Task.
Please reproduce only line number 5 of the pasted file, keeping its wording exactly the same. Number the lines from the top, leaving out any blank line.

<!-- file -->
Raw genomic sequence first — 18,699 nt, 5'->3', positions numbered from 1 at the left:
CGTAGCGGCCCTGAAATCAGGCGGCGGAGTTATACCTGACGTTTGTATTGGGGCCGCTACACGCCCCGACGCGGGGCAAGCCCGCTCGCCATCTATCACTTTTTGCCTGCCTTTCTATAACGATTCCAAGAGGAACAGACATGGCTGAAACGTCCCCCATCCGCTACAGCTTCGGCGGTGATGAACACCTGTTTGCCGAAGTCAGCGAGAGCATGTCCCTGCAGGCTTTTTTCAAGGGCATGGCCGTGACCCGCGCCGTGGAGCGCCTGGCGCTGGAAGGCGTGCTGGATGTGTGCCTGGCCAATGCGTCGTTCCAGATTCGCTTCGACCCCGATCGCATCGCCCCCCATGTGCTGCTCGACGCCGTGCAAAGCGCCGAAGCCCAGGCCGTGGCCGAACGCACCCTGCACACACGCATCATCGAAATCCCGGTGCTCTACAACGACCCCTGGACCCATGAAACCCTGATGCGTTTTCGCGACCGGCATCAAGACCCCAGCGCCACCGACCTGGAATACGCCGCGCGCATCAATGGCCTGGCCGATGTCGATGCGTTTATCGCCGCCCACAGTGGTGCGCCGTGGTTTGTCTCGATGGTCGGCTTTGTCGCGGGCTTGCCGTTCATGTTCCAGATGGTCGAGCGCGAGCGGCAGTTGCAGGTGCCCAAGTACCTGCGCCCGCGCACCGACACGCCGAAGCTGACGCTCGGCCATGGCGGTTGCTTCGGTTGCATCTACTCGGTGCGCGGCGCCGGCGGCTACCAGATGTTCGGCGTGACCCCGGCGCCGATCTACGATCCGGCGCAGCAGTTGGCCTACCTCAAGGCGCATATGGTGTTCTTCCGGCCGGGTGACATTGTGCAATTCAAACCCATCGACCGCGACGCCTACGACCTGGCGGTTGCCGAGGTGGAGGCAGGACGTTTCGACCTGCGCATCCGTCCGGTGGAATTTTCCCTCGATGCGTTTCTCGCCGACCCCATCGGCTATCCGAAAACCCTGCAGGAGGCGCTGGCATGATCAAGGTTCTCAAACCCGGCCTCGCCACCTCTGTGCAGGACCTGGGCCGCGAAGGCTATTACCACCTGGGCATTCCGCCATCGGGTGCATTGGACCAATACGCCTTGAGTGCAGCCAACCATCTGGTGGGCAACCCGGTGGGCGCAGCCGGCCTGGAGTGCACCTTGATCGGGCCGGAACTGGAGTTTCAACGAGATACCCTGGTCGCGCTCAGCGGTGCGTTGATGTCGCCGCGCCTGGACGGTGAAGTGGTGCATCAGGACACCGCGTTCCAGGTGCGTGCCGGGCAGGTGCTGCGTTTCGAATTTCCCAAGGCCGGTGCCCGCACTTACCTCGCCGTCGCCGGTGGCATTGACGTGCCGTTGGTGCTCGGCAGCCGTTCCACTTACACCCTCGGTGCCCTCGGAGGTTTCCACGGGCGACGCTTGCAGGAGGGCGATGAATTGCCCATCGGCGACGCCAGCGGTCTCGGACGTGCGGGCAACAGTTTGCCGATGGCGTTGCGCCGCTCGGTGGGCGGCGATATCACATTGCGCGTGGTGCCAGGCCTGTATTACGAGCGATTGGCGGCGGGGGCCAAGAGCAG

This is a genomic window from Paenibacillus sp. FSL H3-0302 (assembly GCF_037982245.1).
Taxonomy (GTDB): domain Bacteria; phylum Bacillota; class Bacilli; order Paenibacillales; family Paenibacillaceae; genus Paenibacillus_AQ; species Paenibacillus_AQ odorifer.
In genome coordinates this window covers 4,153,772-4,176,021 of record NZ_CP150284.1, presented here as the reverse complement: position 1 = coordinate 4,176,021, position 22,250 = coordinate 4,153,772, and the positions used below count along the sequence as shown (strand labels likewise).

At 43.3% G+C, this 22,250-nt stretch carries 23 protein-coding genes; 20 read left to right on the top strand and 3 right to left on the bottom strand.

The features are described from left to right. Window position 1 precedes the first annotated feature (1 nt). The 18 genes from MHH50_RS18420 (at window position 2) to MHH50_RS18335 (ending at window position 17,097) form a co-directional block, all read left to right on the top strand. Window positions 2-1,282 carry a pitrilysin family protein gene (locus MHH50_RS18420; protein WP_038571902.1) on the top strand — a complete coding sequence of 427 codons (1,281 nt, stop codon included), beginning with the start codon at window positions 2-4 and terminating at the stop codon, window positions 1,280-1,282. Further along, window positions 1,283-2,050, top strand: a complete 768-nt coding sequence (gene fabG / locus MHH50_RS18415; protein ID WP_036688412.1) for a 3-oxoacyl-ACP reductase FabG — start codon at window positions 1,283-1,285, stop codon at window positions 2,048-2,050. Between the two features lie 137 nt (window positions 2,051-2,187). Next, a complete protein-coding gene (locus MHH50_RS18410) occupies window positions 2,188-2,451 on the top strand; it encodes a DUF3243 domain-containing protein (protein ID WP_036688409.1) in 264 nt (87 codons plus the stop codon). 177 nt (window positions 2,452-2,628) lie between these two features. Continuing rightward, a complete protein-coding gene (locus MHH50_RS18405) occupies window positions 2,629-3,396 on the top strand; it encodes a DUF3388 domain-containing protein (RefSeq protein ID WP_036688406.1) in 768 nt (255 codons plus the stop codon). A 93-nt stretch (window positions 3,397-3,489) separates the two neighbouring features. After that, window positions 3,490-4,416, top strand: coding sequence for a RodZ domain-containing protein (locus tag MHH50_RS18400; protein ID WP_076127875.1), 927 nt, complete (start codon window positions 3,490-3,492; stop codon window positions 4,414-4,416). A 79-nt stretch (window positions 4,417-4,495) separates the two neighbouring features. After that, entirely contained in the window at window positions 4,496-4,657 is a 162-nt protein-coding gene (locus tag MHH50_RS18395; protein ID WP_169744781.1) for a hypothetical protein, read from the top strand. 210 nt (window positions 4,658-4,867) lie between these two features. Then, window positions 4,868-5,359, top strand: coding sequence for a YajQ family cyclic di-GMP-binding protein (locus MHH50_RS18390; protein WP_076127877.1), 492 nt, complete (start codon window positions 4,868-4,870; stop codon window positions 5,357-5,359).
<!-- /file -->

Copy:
In genome coordinates this window covers 4,153,772-4,176,021 of record NZ_CP150284.1, presented here as the reverse complement: position 1 = coordinate 4,176,021, position 22,250 = coordinate 4,153,772, and the positions used below count along the sequence as shown (strand labels likewise).